"Four months! Four long months it's been since we were locked out of our jobs and forced onto this picket line every day, and we still have little hope that Kellogg's will ever come back to the table to bargain with good faith," said one locked out employee Wednesday afternoon.
"This so-called contract will be the end of us veteran employees, if we sign. There is no 'good faith' on their side."
His sign read: "Hey Kellogg's, Where Does Greed Fit Into Your 'K' Values?"
With the temperature gauge engaged in an arduous push to edge above freezing and the forecast suggesting a warming, Greater Memphis is bundled up and moving forward, cautiously.
The National Weather Service projects a Tuesday high near 34, with a jump to near 42 on Wednesday, near 47 on Thursday and near 56 and Sunny on Friday.
Across the metropolitan area, the weather front that dumped snow, ice, sleet and rain left frozen reminders of its interruption of the routine. Although major streets and passageways were passable, ice remains forcing motorists to adjust accordingly.
Here's the National Weather Service's technical explanation of what's happening with the local weather:
"Mid level deformation zone associated with mid level shortwave will rotate across the Mid South through mid afternoon."
Translation: A weather event packing snow, ice, sleet, freezing temperatures and a bone-chilling wind chill has Greater Memphis on lockdown.
One family name is synonymous with the Black Press in the United States: Sengstacke. Thomas Maurice Sengstacke Picou, the nephew of John H. Sengstacke, played an integral part in helping his uncle build a family of newspapers that included The Chicago Defender, the Michigan Chronicle in Detroit, the New Pittsburgh Courier, and the Tri-State Defender in Memphis.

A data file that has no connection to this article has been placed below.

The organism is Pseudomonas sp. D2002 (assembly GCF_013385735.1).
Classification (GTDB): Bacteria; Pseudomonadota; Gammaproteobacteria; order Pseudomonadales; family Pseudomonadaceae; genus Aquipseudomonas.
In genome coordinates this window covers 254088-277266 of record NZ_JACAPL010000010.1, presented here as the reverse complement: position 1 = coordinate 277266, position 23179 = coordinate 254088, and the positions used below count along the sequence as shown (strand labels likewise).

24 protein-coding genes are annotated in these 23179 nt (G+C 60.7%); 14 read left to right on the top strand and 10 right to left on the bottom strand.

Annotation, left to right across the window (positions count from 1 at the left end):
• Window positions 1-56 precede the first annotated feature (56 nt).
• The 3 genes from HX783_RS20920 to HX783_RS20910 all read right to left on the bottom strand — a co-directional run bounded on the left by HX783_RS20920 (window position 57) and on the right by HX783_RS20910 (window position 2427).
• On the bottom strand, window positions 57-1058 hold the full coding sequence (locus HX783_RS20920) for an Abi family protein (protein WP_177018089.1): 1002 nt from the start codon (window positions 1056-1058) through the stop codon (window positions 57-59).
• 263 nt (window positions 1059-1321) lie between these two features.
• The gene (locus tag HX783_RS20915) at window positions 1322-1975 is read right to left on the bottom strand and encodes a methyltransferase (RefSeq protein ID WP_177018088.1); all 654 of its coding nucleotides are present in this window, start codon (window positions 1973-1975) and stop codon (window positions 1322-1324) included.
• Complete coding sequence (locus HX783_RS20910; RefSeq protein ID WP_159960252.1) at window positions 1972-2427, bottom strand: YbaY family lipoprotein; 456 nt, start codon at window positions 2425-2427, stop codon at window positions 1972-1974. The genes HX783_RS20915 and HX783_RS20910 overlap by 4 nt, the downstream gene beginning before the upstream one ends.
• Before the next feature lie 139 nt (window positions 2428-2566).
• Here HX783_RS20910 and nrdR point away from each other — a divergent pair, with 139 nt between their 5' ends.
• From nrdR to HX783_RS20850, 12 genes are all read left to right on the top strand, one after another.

After Sengstacke's death in 1997, Picou acquired the funding to purchase Sengstacke Enterprises. He gained control in 2003 and created Real Times, Inc., a holding company that owned the newspapers. He served as Real Times' president, CEO and chairman and began rebuilding the brand to reflect the times.
On Feb. 8th, Picou died following a medical procedure at Centennial Hospital Medical Center in Inglewood, Calif. He was 76.
Benjamin Crump leaned back onto the lectern, clutching the microphone – the moment punctuated by his lack of words and a silence that spoke to his deeply-rooted emotion.
A chorus of "That's alright" sprang from the crowd. Crump, who represented the family of Trayvon Martin in the 2013 case, State of Florida v George Zimmerman, lifted his microphone, head slightly bowed. This time he had the words.
"If we do not stand up for our children, nobody will," Crump said.
One after another, they poured into the Booker T. Washington High School auditorium last Saturday (Feb. 22nd) led by their team coaches, all Memphis Police Department officers – chiefs, colonels, majors, sergeants and the like.
Sworn to protect and serve, these mighty MPD men and women added an addendum named Teach to that oath. Fully dressed in their uniforms, with weapons, handcuffs and badges in place, they jokingly and warmly readied their teams for intellectual combat.
Tucked in the various corners of the auditorium, the 2014 Black History Knowledge Bowl teams gathered in circles discussing the historical task at hand.